Did you know that in Washington state, owners of solar panels get paid extra for the electricity their systems generate? To make the deal even sweeter, they can save by not needing electricity from the power company in the first place.
The Northwest has a great deal of sunlight for about seven months of the year. With solar, local homeowners can use the sun’s energy during those months to generate electricity — and generate even more during the remaining five months when the light from the sun is less intense.
Solar panels are surprisingly efficient in the cooler summer weather, which means more power generation than hotter climates, not less. On cloudy fall and winter days, solar arrays continue to work by collecting and storing scattered light, even through the clouds.
The Olalla home of David Smith and Phil Bonderud, along with Smith’s parents, Paul and Sharon Cox, presents a grand example of solar energy at work. Directly in front of the house and spanning nearly the entire width of the property is a sunny slope facing due south at the perfect angle for a solar array. Smith and Bonderud recognized this immediately upon moving into their home in 2009.
They had their large array built in 2014 with a price tag of $50,000. The actual cost came to $30,000 due to the $5,000 rebate from the power company and the $15,000 federal tax rebate that was offered at that time.
The enormous solar-power array contains 36 solar panels in three series of 12 panels each. Each panel generates 270 watts of electricity, equal to 9.72 kilowatts. The power company pays 54 cents per kilowatt-hour generated, over and above the amount used by the household, up to a maximum of $5,000 at the end of a year.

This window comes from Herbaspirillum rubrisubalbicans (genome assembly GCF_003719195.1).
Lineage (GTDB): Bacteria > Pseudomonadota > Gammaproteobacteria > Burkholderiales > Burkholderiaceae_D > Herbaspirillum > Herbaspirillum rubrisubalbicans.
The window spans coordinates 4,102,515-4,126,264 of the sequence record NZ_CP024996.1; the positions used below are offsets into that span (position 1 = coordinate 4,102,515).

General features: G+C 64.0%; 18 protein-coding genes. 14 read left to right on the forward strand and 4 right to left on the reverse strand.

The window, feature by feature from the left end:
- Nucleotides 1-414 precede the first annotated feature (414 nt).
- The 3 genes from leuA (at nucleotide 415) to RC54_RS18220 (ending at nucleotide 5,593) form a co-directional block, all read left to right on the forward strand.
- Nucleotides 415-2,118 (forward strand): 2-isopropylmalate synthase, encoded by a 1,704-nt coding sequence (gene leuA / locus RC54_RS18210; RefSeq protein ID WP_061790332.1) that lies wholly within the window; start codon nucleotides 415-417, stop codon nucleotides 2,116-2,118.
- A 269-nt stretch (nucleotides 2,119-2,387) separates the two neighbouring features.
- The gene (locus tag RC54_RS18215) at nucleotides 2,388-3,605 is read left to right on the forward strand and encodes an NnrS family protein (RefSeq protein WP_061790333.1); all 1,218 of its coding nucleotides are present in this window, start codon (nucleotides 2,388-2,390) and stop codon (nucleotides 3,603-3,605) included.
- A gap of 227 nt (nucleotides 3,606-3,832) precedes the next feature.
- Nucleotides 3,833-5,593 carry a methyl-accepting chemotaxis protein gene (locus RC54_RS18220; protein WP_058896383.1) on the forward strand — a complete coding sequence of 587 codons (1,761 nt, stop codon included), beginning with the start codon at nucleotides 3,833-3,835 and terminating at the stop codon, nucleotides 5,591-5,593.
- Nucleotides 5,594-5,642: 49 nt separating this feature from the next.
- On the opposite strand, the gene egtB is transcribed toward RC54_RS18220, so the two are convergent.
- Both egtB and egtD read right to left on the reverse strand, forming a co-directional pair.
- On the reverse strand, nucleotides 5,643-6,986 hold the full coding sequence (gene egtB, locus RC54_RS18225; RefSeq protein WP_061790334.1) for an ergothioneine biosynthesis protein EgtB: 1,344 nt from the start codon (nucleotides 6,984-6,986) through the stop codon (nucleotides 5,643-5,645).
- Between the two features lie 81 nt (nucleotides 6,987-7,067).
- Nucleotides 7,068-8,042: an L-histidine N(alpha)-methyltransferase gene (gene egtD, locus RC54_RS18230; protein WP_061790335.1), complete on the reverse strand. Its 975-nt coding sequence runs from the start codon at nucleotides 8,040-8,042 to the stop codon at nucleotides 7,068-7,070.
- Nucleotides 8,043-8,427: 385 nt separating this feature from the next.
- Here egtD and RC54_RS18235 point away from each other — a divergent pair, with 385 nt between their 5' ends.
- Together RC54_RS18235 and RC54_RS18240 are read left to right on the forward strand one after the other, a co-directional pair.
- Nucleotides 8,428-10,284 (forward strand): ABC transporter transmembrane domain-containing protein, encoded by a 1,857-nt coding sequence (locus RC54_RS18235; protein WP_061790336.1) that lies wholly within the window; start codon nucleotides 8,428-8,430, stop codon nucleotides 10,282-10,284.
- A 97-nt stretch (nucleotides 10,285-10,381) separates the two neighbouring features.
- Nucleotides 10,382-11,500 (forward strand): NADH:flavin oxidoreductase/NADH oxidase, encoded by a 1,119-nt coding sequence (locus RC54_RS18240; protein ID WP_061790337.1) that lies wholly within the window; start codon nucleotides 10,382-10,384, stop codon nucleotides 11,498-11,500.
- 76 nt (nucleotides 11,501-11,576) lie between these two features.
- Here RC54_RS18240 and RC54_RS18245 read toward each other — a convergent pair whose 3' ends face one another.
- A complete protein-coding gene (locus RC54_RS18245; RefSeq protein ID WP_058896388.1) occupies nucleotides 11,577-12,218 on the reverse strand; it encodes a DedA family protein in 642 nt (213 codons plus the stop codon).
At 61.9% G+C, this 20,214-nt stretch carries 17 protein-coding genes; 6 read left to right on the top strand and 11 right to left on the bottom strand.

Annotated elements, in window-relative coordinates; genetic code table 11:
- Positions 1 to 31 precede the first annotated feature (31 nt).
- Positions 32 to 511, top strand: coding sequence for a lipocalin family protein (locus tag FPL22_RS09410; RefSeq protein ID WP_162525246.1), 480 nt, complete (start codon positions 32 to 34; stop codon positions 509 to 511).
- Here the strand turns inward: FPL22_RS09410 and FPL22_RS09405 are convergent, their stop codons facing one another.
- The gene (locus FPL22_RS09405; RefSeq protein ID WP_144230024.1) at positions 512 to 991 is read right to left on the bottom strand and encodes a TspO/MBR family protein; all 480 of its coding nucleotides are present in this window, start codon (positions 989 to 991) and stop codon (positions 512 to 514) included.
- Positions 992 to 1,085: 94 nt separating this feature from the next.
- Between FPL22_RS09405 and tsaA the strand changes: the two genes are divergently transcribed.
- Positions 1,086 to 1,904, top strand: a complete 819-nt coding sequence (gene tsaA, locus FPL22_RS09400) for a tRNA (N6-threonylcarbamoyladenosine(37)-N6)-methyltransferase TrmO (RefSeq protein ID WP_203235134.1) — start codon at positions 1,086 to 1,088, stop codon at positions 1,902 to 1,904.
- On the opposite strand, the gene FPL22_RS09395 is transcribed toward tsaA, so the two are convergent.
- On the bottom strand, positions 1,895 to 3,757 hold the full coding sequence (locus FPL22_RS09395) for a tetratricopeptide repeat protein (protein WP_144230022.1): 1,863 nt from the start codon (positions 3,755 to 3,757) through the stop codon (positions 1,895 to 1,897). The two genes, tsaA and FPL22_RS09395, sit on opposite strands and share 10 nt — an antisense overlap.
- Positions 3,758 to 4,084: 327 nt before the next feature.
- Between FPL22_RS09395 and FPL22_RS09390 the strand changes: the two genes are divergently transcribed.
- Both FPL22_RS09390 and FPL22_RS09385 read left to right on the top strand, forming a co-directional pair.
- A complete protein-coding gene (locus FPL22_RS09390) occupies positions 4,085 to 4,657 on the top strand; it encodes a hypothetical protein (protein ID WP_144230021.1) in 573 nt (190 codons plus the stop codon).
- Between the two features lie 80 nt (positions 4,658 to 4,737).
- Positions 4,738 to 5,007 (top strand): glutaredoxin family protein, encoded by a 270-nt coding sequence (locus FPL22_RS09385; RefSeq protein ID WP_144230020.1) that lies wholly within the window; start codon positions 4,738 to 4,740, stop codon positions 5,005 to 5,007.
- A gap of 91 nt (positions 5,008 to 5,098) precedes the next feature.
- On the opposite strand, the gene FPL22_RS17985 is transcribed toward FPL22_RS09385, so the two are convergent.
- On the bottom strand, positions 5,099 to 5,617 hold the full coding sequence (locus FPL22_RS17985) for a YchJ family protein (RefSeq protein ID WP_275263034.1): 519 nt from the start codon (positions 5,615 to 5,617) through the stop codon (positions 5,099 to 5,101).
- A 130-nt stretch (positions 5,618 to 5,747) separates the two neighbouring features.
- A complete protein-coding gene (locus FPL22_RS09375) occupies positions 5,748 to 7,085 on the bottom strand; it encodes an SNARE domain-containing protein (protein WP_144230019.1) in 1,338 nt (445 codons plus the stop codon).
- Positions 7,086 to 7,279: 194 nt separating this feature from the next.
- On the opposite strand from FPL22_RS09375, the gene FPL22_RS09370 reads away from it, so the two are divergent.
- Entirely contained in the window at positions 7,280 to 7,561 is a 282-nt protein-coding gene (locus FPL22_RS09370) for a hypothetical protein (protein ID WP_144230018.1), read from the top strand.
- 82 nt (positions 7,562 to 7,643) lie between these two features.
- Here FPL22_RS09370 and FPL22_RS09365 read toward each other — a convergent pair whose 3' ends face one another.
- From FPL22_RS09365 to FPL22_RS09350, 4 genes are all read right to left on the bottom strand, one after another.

After providing electricity for the entire house, including the well pump, exterior lighting and a full irrigation system, this family has easily received the maximum reimbursement each year, meaning the system will completely pay for itself by the end of 2020.
Smith and Bonderud are busy professionals who don’t have much time for developing and maintaining an attractive landscape around their magnificent home. Serendipitously, the Coxes accepted an invitation to take up permanent residence in the home in early 2014.
The collaboration with Smith’s parents offered a perfect setup. Paul and Sharon Cox now live in the privacy of their own apartment on the ground floor of the large, white Craftsman home. The agreement included sharing household expenses and utilizing Paul Cox’s significant skill as a certified Washington State University Master Gardener and his passion for creative, low-cost organic landscaping.
Cox has been hard at work over the past four years and has given the home much-needed appeal, adding attractive plant specimens into a thoughtful arrangement of beds, lawns, curved paver pathways and lighted outdoor rooms. It has since been the venue for several garden parties attended by many friends and neighbors.
There is a progressive transformation of what was once a field of blackberry vines and bracken fern into a thriving place of cultivated living beauty. Little by little, moving out from the house, various areas have been cleared and turned into gardens. The front of the house is more formal, with a small lawn divided by walkways and enclosed by shrubbery. This terrace, extended by a large deck, affords a peaceful view of the surrounding forest.
The beds around the house now boast a variety of plant specimens, including several rare peonies as well as hydrangeas, pieris, verbena, beauty berry and many other unique perennial plants surrounded by artfully placed summer annuals in splashes of vibrant color. There are five varieties of Japanese maples; several varieties of dwarf conifers; edibles such as lingonberry, huckleberry and strawberry; and various herbs. On two terraces next to the parking area, there is a small orchard.
Just below the front deck, three more terraces hold Cox’s one-of-a-kind vegetable garden in a series of 12 large, modified galvanized livestock tubs. Further down is a small heated greenhouse with running water and stainless-steel benches and shelves where he gets an early start on growing seeds for the plants in the garden beds.
Cox emphasizes his love of color and texture in his garden and loves ornamentals such as Harry Lauder’s walking stick, weeping larch and Japanese snowbell. He includes native plants such as copper ninebark, rhododendron and others to attract birds. Throughout the garden are many art pieces, some adding wonderful touches of whimsy and humor.
This is a must-see garden, and your chance to tour will come on June 29 and 30 with the Gig Harbor Garden Tour. To find out more, go to gigharborgardentour.com.